7. Explain what a “phenomenological theory lacking empirical support” is in three words or less.

6. Create a detailed diagram that pictorially depicts the relationship among memory, Freud, and cognitive dissonance.

5. Write an essay that says exactly what I want you to say in perfect grammar without me having to tell you the question.

4. What is human development? You have 2 minutes to provide a complete answer including citations, and you cannot use the words “human” or “development.”

3. How many words were there in Chapter 7 of your textbook? If you can list word 371, you will receive one point of extra credit.

2. Which of the following is the best answer to this multiple-choice question?




a. and b.

a. and b. or c.

a. or b., but not c.

a. and c., but only b. when the test is read with 3-D glasses

c. and b., but not a., except on alternate Tuesdays with a full moon.


And…your instructors’ #1 favorite exam question:


1. Repeat back every word I’ve said in the last 14 weeks. Make sure there are no spelling errors!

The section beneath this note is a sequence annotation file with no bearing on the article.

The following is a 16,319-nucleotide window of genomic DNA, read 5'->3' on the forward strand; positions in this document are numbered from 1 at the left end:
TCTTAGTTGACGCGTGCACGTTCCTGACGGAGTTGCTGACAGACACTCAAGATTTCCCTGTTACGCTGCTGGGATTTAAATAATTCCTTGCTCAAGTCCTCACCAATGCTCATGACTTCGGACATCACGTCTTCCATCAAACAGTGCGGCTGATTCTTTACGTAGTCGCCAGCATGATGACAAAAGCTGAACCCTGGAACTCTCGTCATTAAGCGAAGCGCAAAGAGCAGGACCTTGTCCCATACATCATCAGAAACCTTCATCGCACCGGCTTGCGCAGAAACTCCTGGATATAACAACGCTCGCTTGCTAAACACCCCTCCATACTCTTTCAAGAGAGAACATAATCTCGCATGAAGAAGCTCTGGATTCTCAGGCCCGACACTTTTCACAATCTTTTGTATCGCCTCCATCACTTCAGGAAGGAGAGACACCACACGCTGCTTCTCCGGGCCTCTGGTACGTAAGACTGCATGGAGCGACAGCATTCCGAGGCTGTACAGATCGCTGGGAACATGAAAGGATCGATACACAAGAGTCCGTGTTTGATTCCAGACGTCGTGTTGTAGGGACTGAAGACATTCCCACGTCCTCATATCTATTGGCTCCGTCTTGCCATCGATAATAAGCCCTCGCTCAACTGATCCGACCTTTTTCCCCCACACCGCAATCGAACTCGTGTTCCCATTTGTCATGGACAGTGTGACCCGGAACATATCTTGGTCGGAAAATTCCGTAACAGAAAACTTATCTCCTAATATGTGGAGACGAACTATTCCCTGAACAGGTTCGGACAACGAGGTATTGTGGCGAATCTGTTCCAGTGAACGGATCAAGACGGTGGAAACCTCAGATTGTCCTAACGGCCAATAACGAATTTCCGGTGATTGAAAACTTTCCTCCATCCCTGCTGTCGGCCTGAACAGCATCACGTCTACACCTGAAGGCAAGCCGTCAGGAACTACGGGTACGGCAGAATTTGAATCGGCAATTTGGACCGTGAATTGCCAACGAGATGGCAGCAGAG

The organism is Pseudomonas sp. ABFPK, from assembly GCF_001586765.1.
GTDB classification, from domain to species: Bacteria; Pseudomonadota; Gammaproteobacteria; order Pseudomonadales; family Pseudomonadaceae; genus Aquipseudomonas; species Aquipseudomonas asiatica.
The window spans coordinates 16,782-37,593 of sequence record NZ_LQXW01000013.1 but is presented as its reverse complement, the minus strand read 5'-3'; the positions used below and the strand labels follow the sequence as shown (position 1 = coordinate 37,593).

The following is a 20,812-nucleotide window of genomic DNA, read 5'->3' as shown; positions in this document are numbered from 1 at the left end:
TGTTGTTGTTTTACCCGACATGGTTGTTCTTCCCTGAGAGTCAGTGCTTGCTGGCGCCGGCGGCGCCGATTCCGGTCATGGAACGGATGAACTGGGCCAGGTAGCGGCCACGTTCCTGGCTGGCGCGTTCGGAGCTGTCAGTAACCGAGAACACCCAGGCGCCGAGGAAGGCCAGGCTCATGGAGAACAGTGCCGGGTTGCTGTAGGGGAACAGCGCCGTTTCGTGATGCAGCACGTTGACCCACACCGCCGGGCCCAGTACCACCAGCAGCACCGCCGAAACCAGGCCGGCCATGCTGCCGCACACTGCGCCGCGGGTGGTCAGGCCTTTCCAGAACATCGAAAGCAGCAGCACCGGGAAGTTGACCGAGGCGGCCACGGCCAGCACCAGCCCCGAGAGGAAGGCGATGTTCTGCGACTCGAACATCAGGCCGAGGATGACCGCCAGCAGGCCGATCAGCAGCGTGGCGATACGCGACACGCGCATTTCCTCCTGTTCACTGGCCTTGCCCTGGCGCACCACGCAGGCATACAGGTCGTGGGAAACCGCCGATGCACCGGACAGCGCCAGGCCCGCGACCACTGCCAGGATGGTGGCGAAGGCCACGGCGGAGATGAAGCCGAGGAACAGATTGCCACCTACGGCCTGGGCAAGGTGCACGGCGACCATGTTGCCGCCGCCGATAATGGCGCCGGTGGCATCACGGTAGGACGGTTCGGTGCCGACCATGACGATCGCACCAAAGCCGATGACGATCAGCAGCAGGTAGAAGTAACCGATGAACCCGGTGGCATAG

Top Ten Reasons We Know Spring Is Coming…Really

Even if it was -5 degrees last week and Jimmy the Groundhog predicted another six weeks of winter, we want you to know that spring is indeed on its way. Thus, here are the top ten reasons we know spring is coming.

10.  History is the best predictor of the future and, as far as we can remember, there was a spring last year.

9.  The temperature has gone up about 35 degrees since last week alone. At that rate, it will be about 240 degrees outside by mid-March.

8. New cases of the flu on campus are down, but new cases of senioritis among the May graduates are up, a sure sign of spring.

7. There’s so much dirt on the snow banks at this point that even though you haven’t seen it in months, you can almost remember what the ground looks like.